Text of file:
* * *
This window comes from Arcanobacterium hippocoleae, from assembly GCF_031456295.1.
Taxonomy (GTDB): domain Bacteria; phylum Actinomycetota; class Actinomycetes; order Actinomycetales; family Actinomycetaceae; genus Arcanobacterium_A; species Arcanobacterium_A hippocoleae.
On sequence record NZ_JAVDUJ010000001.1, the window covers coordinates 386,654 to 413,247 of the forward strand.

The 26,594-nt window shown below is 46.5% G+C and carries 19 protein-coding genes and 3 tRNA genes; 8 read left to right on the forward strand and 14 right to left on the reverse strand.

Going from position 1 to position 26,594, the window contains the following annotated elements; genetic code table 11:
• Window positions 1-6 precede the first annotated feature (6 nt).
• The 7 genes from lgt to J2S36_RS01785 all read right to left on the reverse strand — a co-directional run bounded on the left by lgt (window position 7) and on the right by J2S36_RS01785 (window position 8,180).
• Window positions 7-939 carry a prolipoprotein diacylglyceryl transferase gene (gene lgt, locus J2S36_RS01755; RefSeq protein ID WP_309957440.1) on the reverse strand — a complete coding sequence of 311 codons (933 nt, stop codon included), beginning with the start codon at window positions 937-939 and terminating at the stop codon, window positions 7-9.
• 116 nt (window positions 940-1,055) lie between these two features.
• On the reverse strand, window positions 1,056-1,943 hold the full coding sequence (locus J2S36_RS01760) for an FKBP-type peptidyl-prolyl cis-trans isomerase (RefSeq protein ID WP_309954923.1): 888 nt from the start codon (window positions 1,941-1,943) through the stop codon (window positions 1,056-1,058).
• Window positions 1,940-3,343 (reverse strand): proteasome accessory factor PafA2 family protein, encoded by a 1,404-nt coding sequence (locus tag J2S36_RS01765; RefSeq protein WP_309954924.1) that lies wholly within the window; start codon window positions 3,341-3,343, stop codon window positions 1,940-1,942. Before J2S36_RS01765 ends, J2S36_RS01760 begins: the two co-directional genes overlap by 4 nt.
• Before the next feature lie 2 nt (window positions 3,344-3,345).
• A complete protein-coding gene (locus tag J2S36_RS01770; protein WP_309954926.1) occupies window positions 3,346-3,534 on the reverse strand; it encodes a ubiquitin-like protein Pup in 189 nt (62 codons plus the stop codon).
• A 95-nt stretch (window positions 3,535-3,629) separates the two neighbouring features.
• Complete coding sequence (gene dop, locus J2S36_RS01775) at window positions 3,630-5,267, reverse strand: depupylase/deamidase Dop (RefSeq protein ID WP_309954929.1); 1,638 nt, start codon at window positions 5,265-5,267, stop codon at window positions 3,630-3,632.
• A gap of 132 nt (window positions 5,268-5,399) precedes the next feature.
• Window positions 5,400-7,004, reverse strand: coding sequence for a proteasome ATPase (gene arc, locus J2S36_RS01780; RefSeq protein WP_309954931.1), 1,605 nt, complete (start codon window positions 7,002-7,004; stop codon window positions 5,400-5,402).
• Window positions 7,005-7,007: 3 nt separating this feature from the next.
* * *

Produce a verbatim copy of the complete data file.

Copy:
This window comes from Arcanobacterium hippocoleae, from assembly GCF_031456295.1.
Taxonomy (GTDB): domain Bacteria; phylum Actinomycetota; class Actinomycetes; order Actinomycetales; family Actinomycetaceae; genus Arcanobacterium_A; species Arcanobacterium_A hippocoleae.
On sequence record NZ_JAVDUJ010000001.1, the window covers coordinates 386,654 to 413,247 of the forward strand.

The 26,594-nt window shown below is 46.5% G+C and carries 19 protein-coding genes and 3 tRNA genes; 8 read left to right on the forward strand and 14 right to left on the reverse strand.

Going from position 1 to position 26,594, the window contains the following annotated elements; genetic code table 11:
• Window positions 1-6 precede the first annotated feature (6 nt).
• The 7 genes from lgt to J2S36_RS01785 all read right to left on the reverse strand — a co-directional run bounded on the left by lgt (window position 7) and on the right by J2S36_RS01785 (window position 8,180).
• Window positions 7-939 carry a prolipoprotein diacylglyceryl transferase gene (gene lgt, locus J2S36_RS01755; RefSeq protein ID WP_309957440.1) on the reverse strand — a complete coding sequence of 311 codons (933 nt, stop codon included), beginning with the start codon at window positions 937-939 and terminating at the stop codon, window positions 7-9.
• 116 nt (window positions 940-1,055) lie between these two features.
• On the reverse strand, window positions 1,056-1,943 hold the full coding sequence (locus J2S36_RS01760) for an FKBP-type peptidyl-prolyl cis-trans isomerase (RefSeq protein ID WP_309954923.1): 888 nt from the start codon (window positions 1,941-1,943) through the stop codon (window positions 1,056-1,058).
• Window positions 1,940-3,343 (reverse strand): proteasome accessory factor PafA2 family protein, encoded by a 1,404-nt coding sequence (locus tag J2S36_RS01765; RefSeq protein WP_309954924.1) that lies wholly within the window; start codon window positions 3,341-3,343, stop codon window positions 1,940-1,942. Before J2S36_RS01765 ends, J2S36_RS01760 begins: the two co-directional genes overlap by 4 nt.
• Before the next feature lie 2 nt (window positions 3,344-3,345).
• A complete protein-coding gene (locus tag J2S36_RS01770; protein WP_309954926.1) occupies window positions 3,346-3,534 on the reverse strand; it encodes a ubiquitin-like protein Pup in 189 nt (62 codons plus the stop codon).
• A 95-nt stretch (window positions 3,535-3,629) separates the two neighbouring features.
• Complete coding sequence (gene dop, locus J2S36_RS01775) at window positions 3,630-5,267, reverse strand: depupylase/deamidase Dop (RefSeq protein ID WP_309954929.1); 1,638 nt, start codon at window positions 5,265-5,267, stop codon at window positions 3,630-3,632.
• A gap of 132 nt (window positions 5,268-5,399) precedes the next feature.
• Window positions 5,400-7,004, reverse strand: coding sequence for a proteasome ATPase (gene arc, locus J2S36_RS01780; RefSeq protein WP_309954931.1), 1,605 nt, complete (start codon window positions 7,002-7,004; stop codon window positions 5,400-5,402).
• Window positions 7,005-7,007: 3 nt separating this feature from the next.